Friday, June 22, 2012

Low hanging fruit

Non-carbon dioxide pollutants are the low hanging fruit of the climate fix. Carbon dioxide is the big baddy because it stays in the atmosphere for hundreds of years, but other greenhouse gases contribute 40% of the warming effect, and some of them are easy targets.

They include factory-made hydrofluorocarbons (HFCs), used as refrigerants and to make insulating foams; methane that leaks from landfills and oil and gas production, including fracking; and black carbon soot from dirty diesels, brick kilns, coke ovens, and wood and dung cooking fires still used by nearly half of the world.

See the blue band showing 10.2% bioenergy in this graph? Most (60%) of it is wood and dung used for cooking by the poorest of the poor.

IPCC: Total Primary Energy Supply by Fuel Type, 2008 (click to enlarge)

Because these non-CO2 climate pollutants wash out of the atmosphere in a matter of days to a decade and a half when you stop emitting them, almost all of the heat they are trapping disappears quickly, along with their impacts. Reducing or eliminating them would show quick results, and wouldn't that be inspiring!

Like many pollutants, these greenhouse gases cause other problems. Reducing black carbon, including from cooking fires, would save many millions of lives a year, mostly women and children. Reducing methane improves crop yields and protects forests.

HCFs can be elimintated using the Montreal Protocol which has already eliminated nearly 100 chemicals just like HFCs, and never fails to do its job. It could ensure that only HFCs with very low climate impact are manufactured. Phasing out HFCs is the single biggest climate prize available in the next few years.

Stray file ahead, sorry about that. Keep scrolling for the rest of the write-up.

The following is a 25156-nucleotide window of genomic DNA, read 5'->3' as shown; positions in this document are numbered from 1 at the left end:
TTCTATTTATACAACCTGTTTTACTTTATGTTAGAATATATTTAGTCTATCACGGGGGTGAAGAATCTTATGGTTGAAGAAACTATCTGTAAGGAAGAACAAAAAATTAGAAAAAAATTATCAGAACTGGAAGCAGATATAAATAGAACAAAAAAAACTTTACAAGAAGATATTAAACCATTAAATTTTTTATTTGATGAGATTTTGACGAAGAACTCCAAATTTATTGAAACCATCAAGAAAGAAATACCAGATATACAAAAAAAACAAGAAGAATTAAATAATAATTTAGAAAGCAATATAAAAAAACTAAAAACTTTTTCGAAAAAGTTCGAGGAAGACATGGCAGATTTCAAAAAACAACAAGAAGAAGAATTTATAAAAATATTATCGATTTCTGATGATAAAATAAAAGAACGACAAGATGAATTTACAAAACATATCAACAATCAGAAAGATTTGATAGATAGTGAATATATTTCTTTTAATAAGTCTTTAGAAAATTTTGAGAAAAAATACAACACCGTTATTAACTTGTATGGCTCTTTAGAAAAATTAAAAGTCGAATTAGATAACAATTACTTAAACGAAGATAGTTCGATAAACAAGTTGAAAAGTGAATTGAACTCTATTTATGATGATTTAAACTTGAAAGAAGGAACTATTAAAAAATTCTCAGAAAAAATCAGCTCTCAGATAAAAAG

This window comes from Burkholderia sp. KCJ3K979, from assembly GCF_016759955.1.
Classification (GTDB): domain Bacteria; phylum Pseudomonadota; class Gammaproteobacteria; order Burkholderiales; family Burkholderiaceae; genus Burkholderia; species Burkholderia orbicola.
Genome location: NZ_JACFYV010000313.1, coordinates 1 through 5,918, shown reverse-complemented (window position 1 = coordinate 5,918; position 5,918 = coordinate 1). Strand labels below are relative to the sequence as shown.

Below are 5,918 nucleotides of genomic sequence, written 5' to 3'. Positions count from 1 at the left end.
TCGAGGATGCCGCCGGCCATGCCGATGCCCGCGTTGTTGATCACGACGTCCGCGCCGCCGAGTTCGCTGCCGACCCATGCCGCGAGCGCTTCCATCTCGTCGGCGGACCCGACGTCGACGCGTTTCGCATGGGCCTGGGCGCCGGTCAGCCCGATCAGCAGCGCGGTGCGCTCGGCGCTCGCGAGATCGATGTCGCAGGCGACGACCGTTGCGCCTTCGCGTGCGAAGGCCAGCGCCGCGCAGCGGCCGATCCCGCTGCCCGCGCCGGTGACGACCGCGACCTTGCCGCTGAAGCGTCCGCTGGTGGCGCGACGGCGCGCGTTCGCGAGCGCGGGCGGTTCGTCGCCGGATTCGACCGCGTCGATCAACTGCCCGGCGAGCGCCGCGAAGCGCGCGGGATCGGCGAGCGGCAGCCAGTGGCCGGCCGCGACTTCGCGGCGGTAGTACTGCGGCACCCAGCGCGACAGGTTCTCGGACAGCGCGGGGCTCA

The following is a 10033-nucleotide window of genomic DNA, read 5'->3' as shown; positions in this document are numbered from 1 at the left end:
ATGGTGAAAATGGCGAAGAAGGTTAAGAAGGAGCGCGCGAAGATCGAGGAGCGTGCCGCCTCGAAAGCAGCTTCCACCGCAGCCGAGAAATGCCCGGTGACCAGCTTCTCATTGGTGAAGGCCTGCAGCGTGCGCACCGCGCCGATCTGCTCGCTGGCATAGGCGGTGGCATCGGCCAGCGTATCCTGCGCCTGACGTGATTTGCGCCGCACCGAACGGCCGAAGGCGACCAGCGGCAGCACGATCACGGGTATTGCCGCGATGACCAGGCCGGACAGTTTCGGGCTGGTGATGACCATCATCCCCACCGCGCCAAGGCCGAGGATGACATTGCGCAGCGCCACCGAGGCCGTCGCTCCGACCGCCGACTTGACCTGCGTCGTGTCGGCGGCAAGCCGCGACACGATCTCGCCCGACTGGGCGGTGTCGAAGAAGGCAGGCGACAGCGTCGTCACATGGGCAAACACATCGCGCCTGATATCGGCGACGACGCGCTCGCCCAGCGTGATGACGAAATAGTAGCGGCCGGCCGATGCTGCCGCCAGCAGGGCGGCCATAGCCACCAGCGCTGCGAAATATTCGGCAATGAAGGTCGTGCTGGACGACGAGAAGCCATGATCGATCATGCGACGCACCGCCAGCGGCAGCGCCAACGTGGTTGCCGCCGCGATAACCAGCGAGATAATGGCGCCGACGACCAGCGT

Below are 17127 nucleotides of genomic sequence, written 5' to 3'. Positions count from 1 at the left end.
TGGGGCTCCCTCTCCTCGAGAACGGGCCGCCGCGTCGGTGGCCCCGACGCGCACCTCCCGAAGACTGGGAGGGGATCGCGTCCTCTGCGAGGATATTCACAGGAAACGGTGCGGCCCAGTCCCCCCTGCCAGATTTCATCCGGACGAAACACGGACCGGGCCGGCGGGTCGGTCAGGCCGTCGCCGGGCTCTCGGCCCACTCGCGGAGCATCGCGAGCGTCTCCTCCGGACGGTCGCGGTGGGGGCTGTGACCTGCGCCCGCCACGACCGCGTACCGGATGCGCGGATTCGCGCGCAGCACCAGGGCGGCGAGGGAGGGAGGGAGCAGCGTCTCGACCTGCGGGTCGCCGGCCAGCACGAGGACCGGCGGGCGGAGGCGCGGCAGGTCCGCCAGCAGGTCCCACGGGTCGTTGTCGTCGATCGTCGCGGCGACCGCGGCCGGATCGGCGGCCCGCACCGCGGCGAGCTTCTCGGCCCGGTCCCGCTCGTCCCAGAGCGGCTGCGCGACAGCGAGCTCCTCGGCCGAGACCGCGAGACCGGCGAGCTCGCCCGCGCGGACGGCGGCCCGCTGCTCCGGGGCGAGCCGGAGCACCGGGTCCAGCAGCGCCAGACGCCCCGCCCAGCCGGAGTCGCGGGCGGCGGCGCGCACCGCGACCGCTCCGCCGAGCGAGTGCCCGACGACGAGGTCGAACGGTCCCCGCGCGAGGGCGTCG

On the international stage, governments are forming alliances to legislate for the removal of these harmful greenhouse gases. At the individual level, NGOs are running programs like The Himalayan Stove Project that help the world's poorest people replace smokey and polluting cooking methods with healthier alternatives. It's only with the help of the richer half of the world that the poorest 1 billion people can improve their own lives and reduce greenhouse emissions.

Non-carbon greenhouse gases are the low hanging fruit of climate fixes. Let's support these initiatives at the policy level and at the individual level.

Source: Durwood Zaelke and Andrew Light at The Hill.

1 comment:

  1. Great to see some attention being paid to HFCs. Durwood Zaelke of deserves high praise for his ongoing efforts to adress the non CO2 emissions. It is extremely important to work towards securing agreement at the Montreal Protocol negotiations in July and November this year to address HFCs, and to begin the task of phasing them down, and out, once the natural refrigerant solutions that are available become more widely accepted.

    There's much more that Australia could be doing to achieve consensus at the Montreal Protocol, but in the absence of a strong domestic call for action from the climate movement it's hard to see this issue getting the attention it deserves.